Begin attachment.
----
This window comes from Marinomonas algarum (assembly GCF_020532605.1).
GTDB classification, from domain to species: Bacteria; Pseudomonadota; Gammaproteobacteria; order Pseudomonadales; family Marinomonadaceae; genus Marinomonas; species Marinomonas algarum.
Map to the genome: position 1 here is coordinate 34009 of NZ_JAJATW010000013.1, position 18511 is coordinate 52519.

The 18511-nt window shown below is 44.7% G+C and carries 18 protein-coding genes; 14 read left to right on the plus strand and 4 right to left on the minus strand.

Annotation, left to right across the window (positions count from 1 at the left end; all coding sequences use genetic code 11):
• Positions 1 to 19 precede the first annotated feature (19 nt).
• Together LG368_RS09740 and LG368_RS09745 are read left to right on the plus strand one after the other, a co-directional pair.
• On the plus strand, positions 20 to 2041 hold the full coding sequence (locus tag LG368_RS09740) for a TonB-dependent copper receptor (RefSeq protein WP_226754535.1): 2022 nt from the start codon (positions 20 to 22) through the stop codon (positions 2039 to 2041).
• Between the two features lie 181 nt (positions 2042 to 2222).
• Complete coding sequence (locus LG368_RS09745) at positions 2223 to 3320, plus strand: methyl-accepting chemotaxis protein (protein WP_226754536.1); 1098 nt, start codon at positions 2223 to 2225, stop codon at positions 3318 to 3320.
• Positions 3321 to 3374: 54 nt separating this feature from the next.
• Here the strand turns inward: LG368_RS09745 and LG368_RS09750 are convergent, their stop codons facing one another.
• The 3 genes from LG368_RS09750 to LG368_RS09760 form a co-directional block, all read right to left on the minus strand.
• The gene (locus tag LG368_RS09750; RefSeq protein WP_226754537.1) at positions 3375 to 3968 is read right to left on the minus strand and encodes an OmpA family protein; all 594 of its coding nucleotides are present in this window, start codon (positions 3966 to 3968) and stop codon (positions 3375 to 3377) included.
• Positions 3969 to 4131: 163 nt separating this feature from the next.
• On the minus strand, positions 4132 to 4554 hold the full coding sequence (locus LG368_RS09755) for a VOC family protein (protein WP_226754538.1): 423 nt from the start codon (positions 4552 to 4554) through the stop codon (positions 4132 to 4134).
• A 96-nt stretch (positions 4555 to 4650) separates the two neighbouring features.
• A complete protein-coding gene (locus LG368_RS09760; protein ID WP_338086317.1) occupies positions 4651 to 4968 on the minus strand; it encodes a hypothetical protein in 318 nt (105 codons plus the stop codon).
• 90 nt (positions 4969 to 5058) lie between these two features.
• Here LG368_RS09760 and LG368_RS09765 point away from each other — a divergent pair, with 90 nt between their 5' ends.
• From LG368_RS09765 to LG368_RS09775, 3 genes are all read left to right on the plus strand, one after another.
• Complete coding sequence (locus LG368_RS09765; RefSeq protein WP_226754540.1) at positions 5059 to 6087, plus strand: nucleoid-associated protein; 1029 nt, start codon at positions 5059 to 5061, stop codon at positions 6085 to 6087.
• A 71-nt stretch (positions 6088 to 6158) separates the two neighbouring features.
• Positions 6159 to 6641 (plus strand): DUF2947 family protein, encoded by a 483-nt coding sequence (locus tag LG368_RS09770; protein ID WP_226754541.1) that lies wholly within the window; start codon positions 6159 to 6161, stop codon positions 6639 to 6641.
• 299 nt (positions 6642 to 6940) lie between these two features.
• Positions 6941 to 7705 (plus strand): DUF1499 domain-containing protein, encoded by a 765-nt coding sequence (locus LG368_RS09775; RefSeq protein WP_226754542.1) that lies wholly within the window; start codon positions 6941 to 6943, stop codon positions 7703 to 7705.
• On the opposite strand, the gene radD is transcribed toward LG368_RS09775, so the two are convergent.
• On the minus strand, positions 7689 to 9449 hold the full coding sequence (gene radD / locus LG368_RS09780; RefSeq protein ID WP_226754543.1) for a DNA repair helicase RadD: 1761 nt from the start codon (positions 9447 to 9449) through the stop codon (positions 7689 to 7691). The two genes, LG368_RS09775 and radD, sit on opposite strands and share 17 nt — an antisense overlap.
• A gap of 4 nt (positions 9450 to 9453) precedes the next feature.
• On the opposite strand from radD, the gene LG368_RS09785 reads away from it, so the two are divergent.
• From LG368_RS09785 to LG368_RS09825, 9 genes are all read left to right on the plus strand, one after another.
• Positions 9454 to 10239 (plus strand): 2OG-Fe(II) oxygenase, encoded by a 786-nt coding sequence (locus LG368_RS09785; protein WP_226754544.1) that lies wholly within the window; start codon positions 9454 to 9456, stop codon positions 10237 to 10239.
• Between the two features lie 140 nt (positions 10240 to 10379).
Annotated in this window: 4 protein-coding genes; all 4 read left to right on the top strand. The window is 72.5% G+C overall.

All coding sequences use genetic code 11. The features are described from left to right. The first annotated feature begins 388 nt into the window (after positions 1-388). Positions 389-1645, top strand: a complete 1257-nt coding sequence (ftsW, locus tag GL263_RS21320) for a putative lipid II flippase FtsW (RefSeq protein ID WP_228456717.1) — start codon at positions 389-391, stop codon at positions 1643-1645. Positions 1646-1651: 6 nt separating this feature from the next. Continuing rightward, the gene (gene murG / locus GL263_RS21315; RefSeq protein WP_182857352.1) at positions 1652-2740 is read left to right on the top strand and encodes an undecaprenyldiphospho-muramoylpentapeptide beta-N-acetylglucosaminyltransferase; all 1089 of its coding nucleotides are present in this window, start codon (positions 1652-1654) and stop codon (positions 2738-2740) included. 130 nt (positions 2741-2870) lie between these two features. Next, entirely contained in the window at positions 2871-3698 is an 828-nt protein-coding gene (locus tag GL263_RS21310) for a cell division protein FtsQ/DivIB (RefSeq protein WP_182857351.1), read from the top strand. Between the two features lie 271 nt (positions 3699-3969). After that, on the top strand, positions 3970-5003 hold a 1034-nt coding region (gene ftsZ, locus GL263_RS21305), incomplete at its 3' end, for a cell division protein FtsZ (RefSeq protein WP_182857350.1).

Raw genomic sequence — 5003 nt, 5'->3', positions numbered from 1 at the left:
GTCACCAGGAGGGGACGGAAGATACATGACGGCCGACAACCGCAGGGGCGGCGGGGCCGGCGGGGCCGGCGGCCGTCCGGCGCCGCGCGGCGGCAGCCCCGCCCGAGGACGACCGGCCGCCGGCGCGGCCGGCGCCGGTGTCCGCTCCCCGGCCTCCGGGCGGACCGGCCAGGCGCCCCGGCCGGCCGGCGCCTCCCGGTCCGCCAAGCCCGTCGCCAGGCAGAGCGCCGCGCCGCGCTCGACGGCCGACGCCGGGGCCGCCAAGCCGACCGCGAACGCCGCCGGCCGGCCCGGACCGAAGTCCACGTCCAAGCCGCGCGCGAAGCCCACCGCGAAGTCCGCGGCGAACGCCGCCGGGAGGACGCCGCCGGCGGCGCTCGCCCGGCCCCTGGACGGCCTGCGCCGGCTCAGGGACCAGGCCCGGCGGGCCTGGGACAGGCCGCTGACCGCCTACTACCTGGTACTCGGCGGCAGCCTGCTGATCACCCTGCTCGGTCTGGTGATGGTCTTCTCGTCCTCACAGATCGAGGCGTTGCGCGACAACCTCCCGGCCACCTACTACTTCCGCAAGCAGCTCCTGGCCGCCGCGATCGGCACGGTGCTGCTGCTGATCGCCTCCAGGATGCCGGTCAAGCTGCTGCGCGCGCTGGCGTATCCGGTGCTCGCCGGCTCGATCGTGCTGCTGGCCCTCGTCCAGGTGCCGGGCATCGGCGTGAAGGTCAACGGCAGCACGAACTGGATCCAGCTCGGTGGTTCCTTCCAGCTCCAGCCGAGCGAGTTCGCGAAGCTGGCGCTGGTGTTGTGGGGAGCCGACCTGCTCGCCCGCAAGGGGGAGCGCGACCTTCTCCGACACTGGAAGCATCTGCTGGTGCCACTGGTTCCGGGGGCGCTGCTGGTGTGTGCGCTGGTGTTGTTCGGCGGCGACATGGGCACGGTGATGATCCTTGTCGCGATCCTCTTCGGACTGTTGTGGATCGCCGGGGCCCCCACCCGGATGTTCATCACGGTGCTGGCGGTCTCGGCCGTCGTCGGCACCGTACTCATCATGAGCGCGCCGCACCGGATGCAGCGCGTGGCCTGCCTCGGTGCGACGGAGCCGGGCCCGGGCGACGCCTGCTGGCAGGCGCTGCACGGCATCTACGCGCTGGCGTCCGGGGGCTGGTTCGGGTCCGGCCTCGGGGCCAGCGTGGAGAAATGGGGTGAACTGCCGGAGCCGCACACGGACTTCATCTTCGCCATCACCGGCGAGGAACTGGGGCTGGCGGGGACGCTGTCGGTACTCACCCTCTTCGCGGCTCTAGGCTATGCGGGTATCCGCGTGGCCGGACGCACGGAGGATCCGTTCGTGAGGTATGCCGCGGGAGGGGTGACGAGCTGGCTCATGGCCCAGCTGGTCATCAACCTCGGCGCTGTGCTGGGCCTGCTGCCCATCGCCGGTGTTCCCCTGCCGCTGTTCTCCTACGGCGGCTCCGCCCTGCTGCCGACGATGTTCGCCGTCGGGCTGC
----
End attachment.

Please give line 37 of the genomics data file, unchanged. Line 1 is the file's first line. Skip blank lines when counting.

GTCACCAGGAGGGGACGGAAGATACATGACGGCCGACAACCGCAGGGGCGGCGGGGCCGGCGGGGCCGGCGGCCGTCCGGCGCCGCGCGGCGGCAGCCCCGCCCGAGGACGACCGGCCGCCGGCGCGGCCGGCGCCGGTGTCCGCTCCCCGGCCTCCGGGCGGACCGGCCAGGCGCCCCGGCCGGCCGGCGCCTCCCGGTCCGCCAAGCCCGTCGCCAGGCAGAGCGCCGCGCCGCGCTCGACGGCCGACGCCGGGGCCGCCAAGCCGACCGCGAACGCCGCCGGCCGGCCCGGACCGAAGTCCACGTCCAAGCCGCGCGCGAAGCCCACCGCGAAGTCCGCGGCGAACGCCGCCGGGAGGACGCCGCCGGCGGCGCTCGCCCGGCCCCTGGACGGCCTGCGCCGGCTCAGGGACCAGGCCCGGCGGGCCTGGGACAGGCCGCTGACCGCCTACTACCTGGTACTCGGCGGCAGCCTGCTGATCACCCTGCTCGGTCTGGTGATGGTCTTCTCGTCCTCACAGATCGAGGCGTTGCGCGACAACCTCCCGGCCACCTACTACTTCCGCAAGCAGCTCCTGGCCGCCGCGATCGGCACGGTGCTGCTGCTGATCGCCTCCAGGATGCCGGTCAAGCTGCTGCGCGCGCTGGCGTATCCGGTGCTCGCCGGCTCGATCGTGCTGCTGGCCCTCGTCCAGGTGCCGGGCATCGGCGTGAAGGTCAACGGCAGCACGAACTGGATCCAGCTCGGTGGTTCCTTCCAGCTCCAGCCGAGCGAGTTCGCGAAGCTGGCGCTGGTGTTGTGGGGAGCCGACCTGCTCGCCCGCAAGGGGGAGCGCGACCTTCTCCGACACTGGAAGCATCTGCTGGTGCCACTGGTTCCGGGGGCGCTGCTGGTGTGTGCGCTGGTGTTGTTCGGCGGCGACATGGGCACGGTGATGATCCTTGTCGCGATCCTCTTCGGACTGTTGTGGATCGCCGGGGCCCCCACCCGGATGTTCATCACGGTGCTGGCGGTCTCGGCCGTCGTCGGCACCGTACTCATCATGAGCGCGCCGCACCGGATGCAGCGCGTGGCCTGCCTCGGTGCGACGGAGCCGGGCCCGGGCGACGCCTGCTGGCAGGCGCTGCACGGCATCTACGCGCTGGCGTCCGGGGGCTGGTTCGGGTCCGGCCTCGGGGCCAGCGTGGAGAAATGGGGTGAACTGCCGGAGCCGCACACGGACTTCATCTTCGCCATCACCGGCGAGGAACTGGGGCTGGCGGGGACGCTGTCGGTACTCACCCTCTTCGCGGCTCTAGGCTATGCGGGTATCCGCGTGGCCGGACGCACGGAGGATCCGTTCGTGAGGTATGCCGCGGGAGGGGTGACGAGCTGGCTCATGGCCCAGCTGGTCATCAACCTCGGCGCTGTGCTGGGCCTGCTGCCCATCGCCGGTGTTCCCCTGCCGCTGTTCTCCTACGGCGGCTCCGCCCTGCTGCCGACGATGTTCGCCGTCGGGCTGC